#GlobalJustice Weekly - Civilians at risk in Kirkuk | CAR violence escalates


Civilians at risk in Kirkuk

A Kurdish official has claimed that some 400 civilians were killed in Kirkuk and 200 others are missing after a military incursion of the Iraqi army and Iranian-backed Shiite Hashd al-Shaabi was launched on the city on October 16.

Tens of thousands of civilians have since fled Kirkuk fearing persecution since Iraqi armed forces retook the oil-region region following a referendum on Kurdish secession that was rejected by the federal government of Iraq.

"A lot happened to us - we don't own our own house now, we don't even know if we have a house or our things," said Fauziah Hakim Ahmad, a 67-year-old woman who fled Kirkuk. "Since I was a child, I've never seen happiness. It's war after war."

The KRG High Committee to evaluate and Respond to International Reports, has said that it will "continue to urge the international community to address the humanitarian crisis that is unfolding in Kirkuk" and that "Popular Mobilization Units has perpetrated acts that are unlawful and against the international standards and national constitution. Deliberate attempts have been done to change the demography of the areas by forcibly displacing the Kurdish people from their original areas of residence and preventing the displaced ones to return to their areas."

The UN Security Council has expressed concern over the violence, and called on all sides to "refrain from the threat and use of force, and to engage in constructive dialogue."

Amnesty International also reported the deaths of at least 11 civilians amid indiscriminate attacks, arson, and looting in predominantly Kurdish areas of the diverse town of Tuz Khurmatu, 65 kilometers southeast of Kirkuk when it was taken over by the Iraqi government last month.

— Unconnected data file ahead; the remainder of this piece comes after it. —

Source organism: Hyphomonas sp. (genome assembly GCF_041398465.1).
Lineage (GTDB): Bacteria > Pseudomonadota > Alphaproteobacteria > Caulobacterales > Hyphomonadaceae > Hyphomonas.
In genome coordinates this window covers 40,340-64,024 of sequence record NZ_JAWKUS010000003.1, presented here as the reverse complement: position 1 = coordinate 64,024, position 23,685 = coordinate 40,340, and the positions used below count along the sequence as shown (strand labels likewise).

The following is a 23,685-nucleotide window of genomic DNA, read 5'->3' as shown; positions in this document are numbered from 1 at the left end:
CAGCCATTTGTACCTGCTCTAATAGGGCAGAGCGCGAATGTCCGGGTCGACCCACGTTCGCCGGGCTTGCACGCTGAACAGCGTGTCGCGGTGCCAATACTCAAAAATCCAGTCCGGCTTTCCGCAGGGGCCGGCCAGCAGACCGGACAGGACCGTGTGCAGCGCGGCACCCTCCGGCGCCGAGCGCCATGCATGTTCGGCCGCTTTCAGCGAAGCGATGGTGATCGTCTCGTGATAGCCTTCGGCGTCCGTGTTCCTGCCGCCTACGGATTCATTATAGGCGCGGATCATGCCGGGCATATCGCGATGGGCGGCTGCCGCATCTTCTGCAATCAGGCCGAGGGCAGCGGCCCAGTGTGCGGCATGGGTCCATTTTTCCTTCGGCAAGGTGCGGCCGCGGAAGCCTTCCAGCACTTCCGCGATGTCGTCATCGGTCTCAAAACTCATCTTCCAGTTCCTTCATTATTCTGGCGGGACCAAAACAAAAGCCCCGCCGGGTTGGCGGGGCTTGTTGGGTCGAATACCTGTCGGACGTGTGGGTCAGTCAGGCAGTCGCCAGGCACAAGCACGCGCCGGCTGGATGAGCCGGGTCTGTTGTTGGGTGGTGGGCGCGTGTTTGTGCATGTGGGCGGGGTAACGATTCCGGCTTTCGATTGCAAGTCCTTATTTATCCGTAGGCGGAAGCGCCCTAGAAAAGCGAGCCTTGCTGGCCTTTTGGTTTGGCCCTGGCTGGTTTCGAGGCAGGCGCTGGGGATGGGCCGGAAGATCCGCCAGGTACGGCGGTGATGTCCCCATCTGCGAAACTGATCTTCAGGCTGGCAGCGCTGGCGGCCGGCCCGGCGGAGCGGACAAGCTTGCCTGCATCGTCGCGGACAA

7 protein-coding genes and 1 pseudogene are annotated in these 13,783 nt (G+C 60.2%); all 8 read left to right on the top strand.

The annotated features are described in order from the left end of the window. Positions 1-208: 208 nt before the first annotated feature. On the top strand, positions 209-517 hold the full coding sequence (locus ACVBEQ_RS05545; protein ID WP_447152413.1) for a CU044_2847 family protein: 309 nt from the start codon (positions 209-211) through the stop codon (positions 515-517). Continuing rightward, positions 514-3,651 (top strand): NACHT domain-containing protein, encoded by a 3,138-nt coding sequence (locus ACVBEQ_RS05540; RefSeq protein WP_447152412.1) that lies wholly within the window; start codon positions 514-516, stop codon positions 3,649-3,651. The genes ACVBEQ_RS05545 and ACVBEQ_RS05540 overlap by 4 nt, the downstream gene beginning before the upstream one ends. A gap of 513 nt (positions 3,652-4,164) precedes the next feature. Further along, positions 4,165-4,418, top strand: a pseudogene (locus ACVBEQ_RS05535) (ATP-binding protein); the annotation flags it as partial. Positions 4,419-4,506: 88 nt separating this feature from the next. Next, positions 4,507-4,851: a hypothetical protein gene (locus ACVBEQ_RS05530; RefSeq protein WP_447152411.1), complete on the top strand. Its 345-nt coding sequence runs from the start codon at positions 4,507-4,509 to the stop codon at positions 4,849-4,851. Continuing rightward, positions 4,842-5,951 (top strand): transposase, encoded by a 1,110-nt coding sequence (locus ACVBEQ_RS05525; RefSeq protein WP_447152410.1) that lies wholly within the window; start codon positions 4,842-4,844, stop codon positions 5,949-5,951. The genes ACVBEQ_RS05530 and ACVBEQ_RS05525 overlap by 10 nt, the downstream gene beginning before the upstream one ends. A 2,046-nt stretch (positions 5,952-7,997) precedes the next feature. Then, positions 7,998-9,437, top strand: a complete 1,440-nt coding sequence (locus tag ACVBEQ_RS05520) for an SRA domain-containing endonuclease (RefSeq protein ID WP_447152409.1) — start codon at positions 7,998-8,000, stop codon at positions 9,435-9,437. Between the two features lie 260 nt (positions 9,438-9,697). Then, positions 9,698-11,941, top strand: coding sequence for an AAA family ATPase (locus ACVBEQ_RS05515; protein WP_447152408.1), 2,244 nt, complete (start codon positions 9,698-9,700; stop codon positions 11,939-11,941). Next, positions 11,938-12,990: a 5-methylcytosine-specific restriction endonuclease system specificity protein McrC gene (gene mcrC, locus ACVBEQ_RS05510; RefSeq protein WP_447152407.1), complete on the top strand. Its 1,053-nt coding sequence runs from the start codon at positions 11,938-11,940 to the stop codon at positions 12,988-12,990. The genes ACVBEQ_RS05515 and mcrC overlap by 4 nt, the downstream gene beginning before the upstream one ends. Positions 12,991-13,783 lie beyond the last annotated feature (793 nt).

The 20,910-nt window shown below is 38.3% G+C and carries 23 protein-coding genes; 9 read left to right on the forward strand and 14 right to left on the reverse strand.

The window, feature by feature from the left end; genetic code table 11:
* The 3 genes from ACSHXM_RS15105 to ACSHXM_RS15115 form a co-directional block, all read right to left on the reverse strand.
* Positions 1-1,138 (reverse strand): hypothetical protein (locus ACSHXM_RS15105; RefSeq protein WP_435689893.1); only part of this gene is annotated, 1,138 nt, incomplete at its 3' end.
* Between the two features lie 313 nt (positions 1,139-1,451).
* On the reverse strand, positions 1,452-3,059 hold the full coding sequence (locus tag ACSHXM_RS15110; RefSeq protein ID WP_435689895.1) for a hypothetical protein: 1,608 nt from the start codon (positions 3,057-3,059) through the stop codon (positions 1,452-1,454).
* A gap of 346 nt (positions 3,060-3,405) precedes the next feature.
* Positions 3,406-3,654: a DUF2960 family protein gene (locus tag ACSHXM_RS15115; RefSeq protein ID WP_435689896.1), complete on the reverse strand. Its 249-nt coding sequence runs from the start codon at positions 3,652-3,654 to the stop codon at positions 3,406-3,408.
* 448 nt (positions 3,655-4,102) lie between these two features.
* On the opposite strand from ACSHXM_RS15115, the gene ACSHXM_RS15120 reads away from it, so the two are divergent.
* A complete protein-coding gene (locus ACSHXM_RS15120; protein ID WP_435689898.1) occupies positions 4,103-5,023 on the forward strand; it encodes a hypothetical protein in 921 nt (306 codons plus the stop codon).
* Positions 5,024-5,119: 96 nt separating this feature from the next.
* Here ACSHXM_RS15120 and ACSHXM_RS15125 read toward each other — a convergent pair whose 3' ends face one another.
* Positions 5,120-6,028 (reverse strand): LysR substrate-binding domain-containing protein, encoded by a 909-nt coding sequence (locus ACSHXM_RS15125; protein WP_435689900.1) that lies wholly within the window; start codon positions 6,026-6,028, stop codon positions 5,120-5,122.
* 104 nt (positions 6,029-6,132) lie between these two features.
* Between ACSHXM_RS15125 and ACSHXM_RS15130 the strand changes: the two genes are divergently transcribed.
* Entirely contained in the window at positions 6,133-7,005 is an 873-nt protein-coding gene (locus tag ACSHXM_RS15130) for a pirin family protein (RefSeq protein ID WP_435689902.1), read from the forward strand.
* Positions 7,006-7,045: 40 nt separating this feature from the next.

The United Nations and Human Rights Watch have reported civilian deaths, looting, arson, and forced displacements, mainly of Kurds, in Kirkuk and Tuz Khurmatu.


UN Secretary-General visits CAR as violence escalates

The UN Secretary-General Antonio Guterres has visited Bangassou in the Central African Republic, one of the regions worst affected by the increasing violence. Almost 2,000 people are currently sheltering in a refugee camp after a dramatic rise in conflict between armed groups in recent months. 

"The situation is very tense and the violence can increase at any time,'' said humanitarian organisation Médecins Sans Frontières. "Locals have developed psychological problems. We are being told about injured people who do not dare to come to the hospital for fear of being attacked on the way".

“The UN Secretary General’s visit to the Central African Republic must serve as a wake-up call for the whole international community. There still is time to stop the country from sliding down into the abyss the population had hoped to escape,” said Country Director for the Norwegian Refugee Council, Eric Batonon.

“The rate of civilian killings in the Central African Republic in 2017 has been alarming, and in many areas across the country civilians are desperate for protection,” said Lewis Mudge, senior Africa researcher at Human Rights Watch. “The Security Council should give the mission the resources it needs to protect civilians, including sufficient troop numbers to respond to the resurgence of violence threatening civilians and to protect camps for displaced people.”